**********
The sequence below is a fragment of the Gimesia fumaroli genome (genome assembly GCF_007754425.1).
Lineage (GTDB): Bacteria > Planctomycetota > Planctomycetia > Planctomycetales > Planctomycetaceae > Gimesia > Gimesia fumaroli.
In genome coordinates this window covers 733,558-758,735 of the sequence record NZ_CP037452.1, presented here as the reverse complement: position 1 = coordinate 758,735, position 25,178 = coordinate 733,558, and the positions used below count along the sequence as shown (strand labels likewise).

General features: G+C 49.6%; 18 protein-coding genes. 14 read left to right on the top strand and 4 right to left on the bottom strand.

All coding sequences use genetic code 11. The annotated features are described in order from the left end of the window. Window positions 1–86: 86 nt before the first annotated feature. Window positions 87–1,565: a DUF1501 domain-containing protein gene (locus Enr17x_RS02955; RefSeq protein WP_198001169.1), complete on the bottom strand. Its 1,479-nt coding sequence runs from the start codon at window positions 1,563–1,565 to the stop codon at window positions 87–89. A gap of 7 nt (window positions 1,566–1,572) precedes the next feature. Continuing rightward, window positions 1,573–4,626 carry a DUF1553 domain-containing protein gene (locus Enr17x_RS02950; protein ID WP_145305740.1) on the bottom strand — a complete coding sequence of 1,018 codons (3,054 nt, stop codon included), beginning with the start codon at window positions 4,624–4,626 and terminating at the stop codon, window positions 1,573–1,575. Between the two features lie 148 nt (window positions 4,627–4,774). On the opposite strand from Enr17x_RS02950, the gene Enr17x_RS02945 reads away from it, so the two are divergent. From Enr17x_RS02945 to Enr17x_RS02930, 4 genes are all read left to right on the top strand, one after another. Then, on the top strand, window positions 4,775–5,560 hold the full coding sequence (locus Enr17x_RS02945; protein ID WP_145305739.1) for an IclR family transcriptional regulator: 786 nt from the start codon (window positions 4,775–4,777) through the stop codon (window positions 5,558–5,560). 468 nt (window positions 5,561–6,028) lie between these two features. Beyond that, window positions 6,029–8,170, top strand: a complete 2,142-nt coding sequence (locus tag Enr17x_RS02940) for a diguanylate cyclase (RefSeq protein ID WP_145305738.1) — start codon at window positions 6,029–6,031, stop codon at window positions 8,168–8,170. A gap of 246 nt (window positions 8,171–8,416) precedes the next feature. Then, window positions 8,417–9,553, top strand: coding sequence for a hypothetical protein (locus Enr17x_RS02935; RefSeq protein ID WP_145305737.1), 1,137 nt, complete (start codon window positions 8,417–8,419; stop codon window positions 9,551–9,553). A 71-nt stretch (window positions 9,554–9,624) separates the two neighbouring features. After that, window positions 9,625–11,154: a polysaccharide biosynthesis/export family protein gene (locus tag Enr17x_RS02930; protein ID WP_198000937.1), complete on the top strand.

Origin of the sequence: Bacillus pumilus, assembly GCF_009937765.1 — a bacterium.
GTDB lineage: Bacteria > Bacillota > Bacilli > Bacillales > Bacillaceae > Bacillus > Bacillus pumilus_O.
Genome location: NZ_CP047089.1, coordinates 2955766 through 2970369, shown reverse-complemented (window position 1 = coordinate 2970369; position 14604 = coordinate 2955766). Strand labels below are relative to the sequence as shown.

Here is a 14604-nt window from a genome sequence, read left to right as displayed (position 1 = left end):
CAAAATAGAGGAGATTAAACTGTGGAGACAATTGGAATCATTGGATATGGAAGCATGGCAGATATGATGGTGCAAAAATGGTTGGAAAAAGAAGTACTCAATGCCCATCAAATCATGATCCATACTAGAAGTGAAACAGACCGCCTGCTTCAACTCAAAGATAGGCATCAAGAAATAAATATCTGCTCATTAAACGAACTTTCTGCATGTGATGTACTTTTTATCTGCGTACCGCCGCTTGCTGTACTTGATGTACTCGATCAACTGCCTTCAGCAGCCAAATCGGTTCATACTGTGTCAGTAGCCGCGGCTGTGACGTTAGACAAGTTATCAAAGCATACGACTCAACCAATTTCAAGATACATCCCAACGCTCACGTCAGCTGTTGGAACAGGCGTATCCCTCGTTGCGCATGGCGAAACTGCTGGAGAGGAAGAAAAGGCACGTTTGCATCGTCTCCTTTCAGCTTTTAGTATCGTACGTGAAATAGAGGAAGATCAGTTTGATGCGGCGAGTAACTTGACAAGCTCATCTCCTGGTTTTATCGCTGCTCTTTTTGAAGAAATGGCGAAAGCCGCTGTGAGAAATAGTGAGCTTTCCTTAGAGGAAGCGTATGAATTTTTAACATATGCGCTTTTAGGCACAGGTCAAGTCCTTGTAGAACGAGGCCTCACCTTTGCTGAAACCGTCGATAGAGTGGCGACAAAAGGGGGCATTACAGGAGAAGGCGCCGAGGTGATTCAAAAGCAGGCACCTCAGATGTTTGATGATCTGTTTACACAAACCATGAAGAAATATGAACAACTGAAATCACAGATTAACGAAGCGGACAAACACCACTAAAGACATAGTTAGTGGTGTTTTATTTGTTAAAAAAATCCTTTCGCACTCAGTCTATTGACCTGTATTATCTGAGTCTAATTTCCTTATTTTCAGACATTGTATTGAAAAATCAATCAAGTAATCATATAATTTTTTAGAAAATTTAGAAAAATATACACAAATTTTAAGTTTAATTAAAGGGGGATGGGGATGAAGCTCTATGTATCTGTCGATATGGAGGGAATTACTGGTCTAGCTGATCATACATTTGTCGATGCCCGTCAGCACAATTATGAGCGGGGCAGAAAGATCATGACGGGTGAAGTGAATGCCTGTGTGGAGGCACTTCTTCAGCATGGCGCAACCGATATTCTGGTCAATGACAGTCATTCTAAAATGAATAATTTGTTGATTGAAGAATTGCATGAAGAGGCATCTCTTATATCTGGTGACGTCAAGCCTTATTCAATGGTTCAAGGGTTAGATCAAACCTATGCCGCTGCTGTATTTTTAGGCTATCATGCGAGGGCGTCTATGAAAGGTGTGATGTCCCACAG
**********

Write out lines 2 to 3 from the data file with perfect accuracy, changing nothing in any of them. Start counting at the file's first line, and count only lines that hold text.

Lineage (GTDB): Bacteria > Planctomycetota > Planctomycetia > Planctomycetales > Planctomycetaceae > Gimesia > Gimesia fumaroli.
In genome coordinates this window covers 733,558-758,735 of the sequence record NZ_CP037452.1, presented here as the reverse complement: position 1 = coordinate 758,735, position 25,178 = coordinate 733,558, and the positions used below count along the sequence as shown (strand labels likewise).